Listeners might never get over the emotion of listening to the Gregorio Uribe Big Band’s Cumbia Universal. It features some of the most spectacular writing by its young leader – an utter romantic and fully immersed in the Colombian tradition. It also features fine big band arrangements and no the least, superb instrumentalism from its members. But make no mistake about it. This is Gregorio Uribe’s vision about Colombian music infused with jazz-like improvisations by winds and brass, backed by the most exciting rhythmists including a young lady, Karina Colis on drums. A recording such as this happens once in a lifetime and even though I believe that Gregorio Uribe is one heck of a musician, he might be hard-pressed to repeat this success even though he will surely produce some beautiful albums in the near and far future of his career.
The band exudes a glamour and exuberance known to few. I have returned to this recording several times since I received it only to be reminded that it has been created by one of music’s freest spirits, who also happens to be in the prime of his creativity. And it, as claimed, the fluent communication of emotion is the musician’s best asset it is here to be observed in its most outsize detail. Gregorio Uribe is indeed a vocalist and accordion player with a larger-than-life personality and technique who has sent his audiences out into the night moved and awed by his distinctive eloquence and mastery. Every bar of every song on this rather short album is illuminated by his stylistic luxuriance and audacity (try the tumultuous rush and glitter of Cumbia Universal as well as the outrageously wonderful ‘Latin’ version of the Beatles’ Come Together) and when almost engulfed by his own virtuosity, he and his band’s performance is arguably the most wildly exciting on record.
This is inspired music and it has been interpreted in the grand manner by a big band that appears to function like a well-oiled machine. Ensemble playing is brazen and beautiful in unison passages and the soli are passionately imaginative with a special sense of quizzical charm and delightful oddity. Most of all, I cannot imagine this music played any other way. Such is its singularity. Expressive intensity never erases the quintessential Colombian essence and character. It is as if the famous early orchestras of Duke Ellington were reborn way south of the border. Gregorio Uribe’s extensive repertoire has been finely paired up with a band that was born to play it and realizing this, Mr. Uribe handpicked each and every musician not only by virtue of his or her proficiency but also because he was inspired to do so.
This is one of the finest Latin jazz records I have heard this year, as racy as ever and including some of the finest musicians in and outside the studio. It simply bursts out of the gates as the baton drops and the fingers tackle the melodies with dizzying brilliance. It is music of an indelible and fantastic force.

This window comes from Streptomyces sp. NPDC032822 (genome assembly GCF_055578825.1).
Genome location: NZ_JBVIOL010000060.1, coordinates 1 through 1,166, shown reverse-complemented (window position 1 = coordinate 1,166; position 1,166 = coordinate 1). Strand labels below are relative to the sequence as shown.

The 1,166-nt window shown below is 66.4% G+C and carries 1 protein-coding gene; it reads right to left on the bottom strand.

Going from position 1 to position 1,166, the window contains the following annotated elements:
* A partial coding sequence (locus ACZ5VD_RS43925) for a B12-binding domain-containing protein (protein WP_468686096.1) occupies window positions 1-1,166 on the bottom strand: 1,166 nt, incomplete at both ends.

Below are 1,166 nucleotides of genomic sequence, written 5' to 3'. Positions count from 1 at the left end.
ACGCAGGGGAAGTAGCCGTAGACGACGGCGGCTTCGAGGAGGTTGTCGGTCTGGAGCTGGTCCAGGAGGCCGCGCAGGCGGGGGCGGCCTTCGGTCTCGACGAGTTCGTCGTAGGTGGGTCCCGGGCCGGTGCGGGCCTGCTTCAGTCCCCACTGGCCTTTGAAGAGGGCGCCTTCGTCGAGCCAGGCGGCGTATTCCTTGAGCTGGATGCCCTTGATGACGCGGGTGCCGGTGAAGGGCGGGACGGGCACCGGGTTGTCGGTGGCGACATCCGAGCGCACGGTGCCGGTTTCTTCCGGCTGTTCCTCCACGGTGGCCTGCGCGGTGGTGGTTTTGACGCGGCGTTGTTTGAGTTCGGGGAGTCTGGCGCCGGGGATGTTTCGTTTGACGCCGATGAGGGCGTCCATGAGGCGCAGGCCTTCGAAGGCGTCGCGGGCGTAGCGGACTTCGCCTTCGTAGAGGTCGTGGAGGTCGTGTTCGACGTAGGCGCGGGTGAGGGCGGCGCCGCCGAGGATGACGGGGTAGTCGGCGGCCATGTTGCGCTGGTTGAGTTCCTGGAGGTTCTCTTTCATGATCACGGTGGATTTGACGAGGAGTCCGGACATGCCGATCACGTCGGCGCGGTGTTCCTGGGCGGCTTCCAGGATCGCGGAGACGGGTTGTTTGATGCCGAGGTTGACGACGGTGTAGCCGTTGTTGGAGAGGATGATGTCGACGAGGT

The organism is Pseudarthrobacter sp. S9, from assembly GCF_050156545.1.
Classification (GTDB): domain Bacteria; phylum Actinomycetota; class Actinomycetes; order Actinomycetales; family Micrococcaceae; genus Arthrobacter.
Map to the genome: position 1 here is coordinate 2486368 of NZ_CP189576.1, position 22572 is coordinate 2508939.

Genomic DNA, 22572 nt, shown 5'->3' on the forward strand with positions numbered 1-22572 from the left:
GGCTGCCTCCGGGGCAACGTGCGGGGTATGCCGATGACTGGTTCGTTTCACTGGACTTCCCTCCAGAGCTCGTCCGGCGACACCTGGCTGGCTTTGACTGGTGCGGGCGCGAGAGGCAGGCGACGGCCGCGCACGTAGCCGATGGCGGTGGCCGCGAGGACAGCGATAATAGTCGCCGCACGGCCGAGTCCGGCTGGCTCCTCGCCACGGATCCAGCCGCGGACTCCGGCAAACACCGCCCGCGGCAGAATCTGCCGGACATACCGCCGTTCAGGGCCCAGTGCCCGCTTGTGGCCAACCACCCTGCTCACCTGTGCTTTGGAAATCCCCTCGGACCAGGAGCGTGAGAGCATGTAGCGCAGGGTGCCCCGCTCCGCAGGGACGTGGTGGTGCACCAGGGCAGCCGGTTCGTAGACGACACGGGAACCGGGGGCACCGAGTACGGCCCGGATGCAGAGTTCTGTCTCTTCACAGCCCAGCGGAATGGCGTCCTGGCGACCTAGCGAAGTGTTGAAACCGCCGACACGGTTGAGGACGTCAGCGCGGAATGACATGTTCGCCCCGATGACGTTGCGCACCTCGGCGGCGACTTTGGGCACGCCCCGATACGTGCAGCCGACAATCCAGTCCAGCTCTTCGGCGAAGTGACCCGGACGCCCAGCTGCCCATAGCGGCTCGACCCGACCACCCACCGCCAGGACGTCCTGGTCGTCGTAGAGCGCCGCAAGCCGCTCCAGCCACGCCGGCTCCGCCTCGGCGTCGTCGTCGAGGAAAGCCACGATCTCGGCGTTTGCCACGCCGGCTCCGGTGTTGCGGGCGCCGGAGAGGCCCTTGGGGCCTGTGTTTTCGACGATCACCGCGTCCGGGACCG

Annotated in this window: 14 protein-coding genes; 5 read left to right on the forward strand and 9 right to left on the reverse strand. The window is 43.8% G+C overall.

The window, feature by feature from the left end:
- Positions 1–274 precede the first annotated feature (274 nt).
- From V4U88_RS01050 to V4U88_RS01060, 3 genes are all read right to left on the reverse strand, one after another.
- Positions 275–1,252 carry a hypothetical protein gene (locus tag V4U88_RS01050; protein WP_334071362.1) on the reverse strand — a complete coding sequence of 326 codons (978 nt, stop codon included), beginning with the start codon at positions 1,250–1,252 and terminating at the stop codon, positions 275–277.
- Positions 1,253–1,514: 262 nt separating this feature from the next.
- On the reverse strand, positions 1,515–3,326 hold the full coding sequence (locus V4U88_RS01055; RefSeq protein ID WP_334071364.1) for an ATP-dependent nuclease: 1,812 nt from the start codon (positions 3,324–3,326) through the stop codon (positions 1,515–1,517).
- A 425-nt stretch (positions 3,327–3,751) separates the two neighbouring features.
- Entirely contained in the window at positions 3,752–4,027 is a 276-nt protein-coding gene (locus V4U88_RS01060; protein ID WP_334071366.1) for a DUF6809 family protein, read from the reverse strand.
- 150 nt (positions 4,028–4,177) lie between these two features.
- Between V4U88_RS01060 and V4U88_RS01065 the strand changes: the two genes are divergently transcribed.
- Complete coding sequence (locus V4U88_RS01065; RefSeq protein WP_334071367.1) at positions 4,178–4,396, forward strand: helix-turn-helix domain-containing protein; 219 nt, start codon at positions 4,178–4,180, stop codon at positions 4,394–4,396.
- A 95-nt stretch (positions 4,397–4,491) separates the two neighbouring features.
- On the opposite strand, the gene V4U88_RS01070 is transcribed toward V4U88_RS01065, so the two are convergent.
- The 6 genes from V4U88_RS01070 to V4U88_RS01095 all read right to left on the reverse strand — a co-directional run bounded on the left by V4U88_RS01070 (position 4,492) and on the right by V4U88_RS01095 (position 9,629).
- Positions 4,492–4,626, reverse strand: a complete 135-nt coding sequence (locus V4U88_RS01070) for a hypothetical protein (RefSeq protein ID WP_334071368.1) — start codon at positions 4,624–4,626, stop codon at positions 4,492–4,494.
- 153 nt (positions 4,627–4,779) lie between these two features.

Track List: Yo Vengo; ¿Qué vamos a hacer con este amor? El Avispao’; Goza cada día; Cumbia universal; ¿Por qué se irá mi niño?; Caribe contigo; Welcome to La Capital; Come Together; Ya comenzó la fiesta.
Personnel: Gregorio Uribe: accordion, voice, guacharaca and maracas; Sam Hoyt lead trumpet; Jonathan Powell: trumpet and flugelhorn; Hugo Moreno: trumpet and flugelhorn; Mike Fahie: trombone; Matt McDonald: trombone; George Saenz: bass trombone; Sharel Cassity: alto saxophone; Linus Wyrsch: tenor saxophone and clarinet; Justin Flynn: tenor saxophone and clarinet; Alejandro Aviles: tenor saxophone and clarinet (6); Juan Fernando Ruiz: tenor saxophone and clarinet (6); Carl Maraghi: baritone saxophone; Paul Nedzela: baritone saxophone (6); Ignacio Hernández: guitars; Andrés Rotmistrovsky: electric bass; Jonathan Gómez: alegre drum, congas, caja vallenata, llamador and cymbals; Marcelo Woloski: tambora, bells, guacharaca and effects); Victor Cruz: alegre drum (6); Karina Colis: drum set; Mireya Ramos: background vocals; Solange Prat background vocals; Bryan Lazarus background vocals; Diego Obregón background vocals; Karina Colis background vocals (6); Andrés Rotmistrovsky background vocals (6) Victor Cruz (6); Mateo Salcedo: support and background vocals (1); Eduardo Vargas: support and background vocals (1) featuring Rubén Blades: voice (5).
About Gregorio Uribe Big Band
Born in Colombia, Uribe leads the high energy, must-see 16-piece band that blends Colombian rhythms cumbia and chandé with funk and powerful jazz technique. Credited by The Boston Globe with creating “an intoxicating variety” of music, Uribe has performed with Grammy winners Carlos Vives and Arturo O’Farrill and has been interviewed by CNN, Univisión, El Tiempo, and The Miami Herald. Read more…
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